The Artist – 7
The King’s Speech – 11
The Hurt Locker – 6
The preferential ballot seems to indicate that the more divisive the film, the harder it is to win. The Revenant’s 48 negative RT reviews is a whopper. That doesn’t mean it can’t or won’t win Best Picture, but it is something to look at and test as a measure of divisiveness.
Here is where it gets even more interesting. Second Level Chaos theory says that just by predicting something, you change the outcome of it. By now, the voting members of the industry know that they have three dominant choices for Best Picture. That is going to change the way they vote. Some might be tempted to “game the system” to help their preferred movie win. It just depends on whether a voter is “band loyal” or not. The PGA started this game of perceptions, when we had many voters choosing The Martian and Mad Max, thinking they could still win. Now that those films have not won any of the big guilds, will supporters of those films change their vote? If so, in what direction?
The BAFTA will further muck things up because Alejandro G. cReset ATG didn’t win there last year. He didn’t win the Golden Globe last year either. Thus, it seems like he might have the BAFTA in the bag.
I still think any of the three recent guild winners could take Best Picture — Spotlight, The Revenant or The Big Short. Also worth noting, each of these three films are being handled by some of the top Oscar strategists in the field. This represents another “clash of the titans,” so things might get really really ugly over the next couple of weeks.
Because of the preferential ballot, I’ll stick with a split year for now — Inarritu for Director and The Big Short for Picture, with an alternate BP choice of Spotlight. For now, I’m still choosing to see The Revenant as “too divisive” to win on a preferential ballot. It would have won the PGA if it weren’t.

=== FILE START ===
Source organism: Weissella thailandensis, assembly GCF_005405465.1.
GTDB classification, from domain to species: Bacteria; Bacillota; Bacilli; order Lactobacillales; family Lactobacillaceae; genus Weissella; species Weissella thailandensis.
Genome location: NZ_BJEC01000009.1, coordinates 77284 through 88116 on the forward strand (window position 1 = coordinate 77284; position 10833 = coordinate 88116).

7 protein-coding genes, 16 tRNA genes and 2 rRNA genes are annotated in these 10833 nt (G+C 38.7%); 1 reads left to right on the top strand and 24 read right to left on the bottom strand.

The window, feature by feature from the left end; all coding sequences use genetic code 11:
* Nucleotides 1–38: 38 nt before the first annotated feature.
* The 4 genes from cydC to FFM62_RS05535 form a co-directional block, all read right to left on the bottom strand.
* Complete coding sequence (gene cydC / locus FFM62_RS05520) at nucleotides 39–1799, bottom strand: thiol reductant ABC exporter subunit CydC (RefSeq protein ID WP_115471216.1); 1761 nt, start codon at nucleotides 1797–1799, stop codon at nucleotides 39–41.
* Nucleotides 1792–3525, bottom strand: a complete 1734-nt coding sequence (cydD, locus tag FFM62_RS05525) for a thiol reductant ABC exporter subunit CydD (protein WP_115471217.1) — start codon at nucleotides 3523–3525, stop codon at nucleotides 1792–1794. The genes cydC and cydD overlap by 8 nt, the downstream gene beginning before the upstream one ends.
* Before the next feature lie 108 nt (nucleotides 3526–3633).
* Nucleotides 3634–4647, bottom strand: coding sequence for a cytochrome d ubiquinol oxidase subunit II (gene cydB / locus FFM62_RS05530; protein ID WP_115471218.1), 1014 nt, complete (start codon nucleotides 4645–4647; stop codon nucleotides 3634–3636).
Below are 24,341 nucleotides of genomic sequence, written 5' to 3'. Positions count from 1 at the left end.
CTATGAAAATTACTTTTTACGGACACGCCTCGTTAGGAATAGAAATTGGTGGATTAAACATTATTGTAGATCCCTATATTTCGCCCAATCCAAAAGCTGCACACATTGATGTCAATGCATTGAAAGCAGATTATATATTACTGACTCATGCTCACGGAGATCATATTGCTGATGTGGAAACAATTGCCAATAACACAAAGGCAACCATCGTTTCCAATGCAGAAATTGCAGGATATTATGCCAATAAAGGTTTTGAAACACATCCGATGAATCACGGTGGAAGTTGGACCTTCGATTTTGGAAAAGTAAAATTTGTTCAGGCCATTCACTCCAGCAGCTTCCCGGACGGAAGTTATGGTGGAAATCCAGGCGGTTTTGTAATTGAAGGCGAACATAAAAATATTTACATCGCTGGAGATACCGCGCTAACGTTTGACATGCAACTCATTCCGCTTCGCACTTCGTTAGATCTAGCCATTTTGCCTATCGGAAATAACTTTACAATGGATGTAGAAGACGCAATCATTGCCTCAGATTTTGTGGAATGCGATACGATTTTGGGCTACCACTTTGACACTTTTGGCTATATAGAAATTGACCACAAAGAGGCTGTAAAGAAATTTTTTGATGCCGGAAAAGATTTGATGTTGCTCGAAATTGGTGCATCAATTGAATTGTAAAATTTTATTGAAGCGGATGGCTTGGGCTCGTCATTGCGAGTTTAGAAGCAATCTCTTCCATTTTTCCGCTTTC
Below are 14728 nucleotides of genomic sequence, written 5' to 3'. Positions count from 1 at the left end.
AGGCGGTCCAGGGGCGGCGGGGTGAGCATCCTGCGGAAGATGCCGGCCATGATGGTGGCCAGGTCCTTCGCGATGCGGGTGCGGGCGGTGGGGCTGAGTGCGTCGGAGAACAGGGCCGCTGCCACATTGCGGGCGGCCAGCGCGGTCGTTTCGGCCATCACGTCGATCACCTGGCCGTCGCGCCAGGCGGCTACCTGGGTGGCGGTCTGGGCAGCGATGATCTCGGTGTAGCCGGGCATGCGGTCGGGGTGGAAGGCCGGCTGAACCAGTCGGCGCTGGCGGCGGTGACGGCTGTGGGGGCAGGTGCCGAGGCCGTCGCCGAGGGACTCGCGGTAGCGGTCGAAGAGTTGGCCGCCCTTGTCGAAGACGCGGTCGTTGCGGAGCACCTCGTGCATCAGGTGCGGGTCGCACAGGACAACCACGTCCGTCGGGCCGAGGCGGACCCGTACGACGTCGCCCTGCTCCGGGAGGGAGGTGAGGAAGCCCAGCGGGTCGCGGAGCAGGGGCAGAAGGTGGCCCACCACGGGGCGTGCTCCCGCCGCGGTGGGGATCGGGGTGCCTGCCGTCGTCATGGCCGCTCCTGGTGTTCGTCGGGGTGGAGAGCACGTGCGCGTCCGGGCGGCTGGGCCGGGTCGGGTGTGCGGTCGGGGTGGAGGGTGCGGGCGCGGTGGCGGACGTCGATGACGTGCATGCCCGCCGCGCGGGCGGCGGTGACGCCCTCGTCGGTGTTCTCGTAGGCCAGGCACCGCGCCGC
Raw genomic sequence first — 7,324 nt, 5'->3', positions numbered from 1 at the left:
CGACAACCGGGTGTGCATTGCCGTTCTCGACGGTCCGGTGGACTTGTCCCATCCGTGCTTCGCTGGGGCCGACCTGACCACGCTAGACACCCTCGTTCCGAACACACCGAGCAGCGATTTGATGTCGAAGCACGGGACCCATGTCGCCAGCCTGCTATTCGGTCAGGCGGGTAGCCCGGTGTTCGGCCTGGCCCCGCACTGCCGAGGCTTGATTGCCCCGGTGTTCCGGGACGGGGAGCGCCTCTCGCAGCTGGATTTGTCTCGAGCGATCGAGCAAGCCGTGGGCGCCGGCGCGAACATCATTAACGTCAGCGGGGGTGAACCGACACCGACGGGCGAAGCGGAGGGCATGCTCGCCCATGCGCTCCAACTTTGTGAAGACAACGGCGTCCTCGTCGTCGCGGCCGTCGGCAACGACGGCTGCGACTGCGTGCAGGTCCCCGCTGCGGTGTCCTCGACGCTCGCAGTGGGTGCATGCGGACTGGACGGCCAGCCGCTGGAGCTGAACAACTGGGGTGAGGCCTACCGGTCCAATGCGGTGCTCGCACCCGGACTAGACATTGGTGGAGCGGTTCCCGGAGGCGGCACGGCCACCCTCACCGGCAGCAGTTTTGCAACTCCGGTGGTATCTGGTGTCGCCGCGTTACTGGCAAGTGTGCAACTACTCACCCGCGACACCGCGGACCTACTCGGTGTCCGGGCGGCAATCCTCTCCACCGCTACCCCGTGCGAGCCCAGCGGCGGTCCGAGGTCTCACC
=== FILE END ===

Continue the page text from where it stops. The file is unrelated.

If I were to describe my own preferences, I’d do it like this:
1. The Big Short – Rarely have I connected with a film so strongly, and not just because it’s about one of the biggest ongoing tragedies ever to hit American society. It’s really about the writing, directing, acting and editing. For me, it’s up there with the greatest of the greats, like No Country for Old Men, The Departed, The Hurt Locker and The Social Network. It probably won’t win just because I love it, as people always chide me about on Twitter. But to me, now that the dust has settled, I feel there was no better film among those nominated.
2. The Martian – Shifted slightly from number 1 because my esteem for The Big Short has surpassed it a bit. It’s still the movie I will watch whenever I feel sad and need to be lifted aloft, and it’s still the film that I think should have taken the whole season, but didn’t. I’ve written enough about why I love the movie so no need to write more.
3. Spotlight – This one has actually grown in my esteem as time has passed. At first I really did think, as good as it was, it was nothing compared to the other films. But now it seems like one of those films that embeds deeply and never leaves your heart. I can’t tell you what it is about it exactly that makes it this way. Perhaps it’s because it’s an honest, dignified, and heartfelt film. It’s authentic and devotedly focused on the story it is telling.
4. Mad Max: Fury Road – If it were me picking a director whose visual style was worthy of a singular directing nomination it would be this one. Big, bold, crazy, beautiful, and filled with astonishing practical effects – built with hammers and nails, drills and screws, and human hands. That George Miller has made one for the ages.
5. The Revenant – It’s been a hard for me to connect with despite the theme close to my heart — concern for the environment. The animal deaths throughout — though necessary — turned me off. It is the thing I most despise about the human race so that I didn’t think DiCaprio’s life was worth more than the mother bear defending her cubs, and I didn’t think his life was worth a horse plunging to its death. I felt like a lot of animals had to die so he could survive. On the other hand, it’s hard not to just sit there in awe of the artistry. It’s jaw-dropping and exemplifies high ambition.
6. Bridge of Spies – This one seemed to get the short shrift in awards season and I’m not sure why. It’s just one more masterful piece of filmmaking from the great Steven Spielberg.
7. Brooklyn and Room – I hate to lump these together but I sort of love them equally. In fact, it’s difficult to say which one I like better. They’re both great stories of strong and able women who find their way the world.
Either way we break this down, we still have a real race on our hands. One word of advice: don’t ever listen to people who think they know everything. Usually they don’t.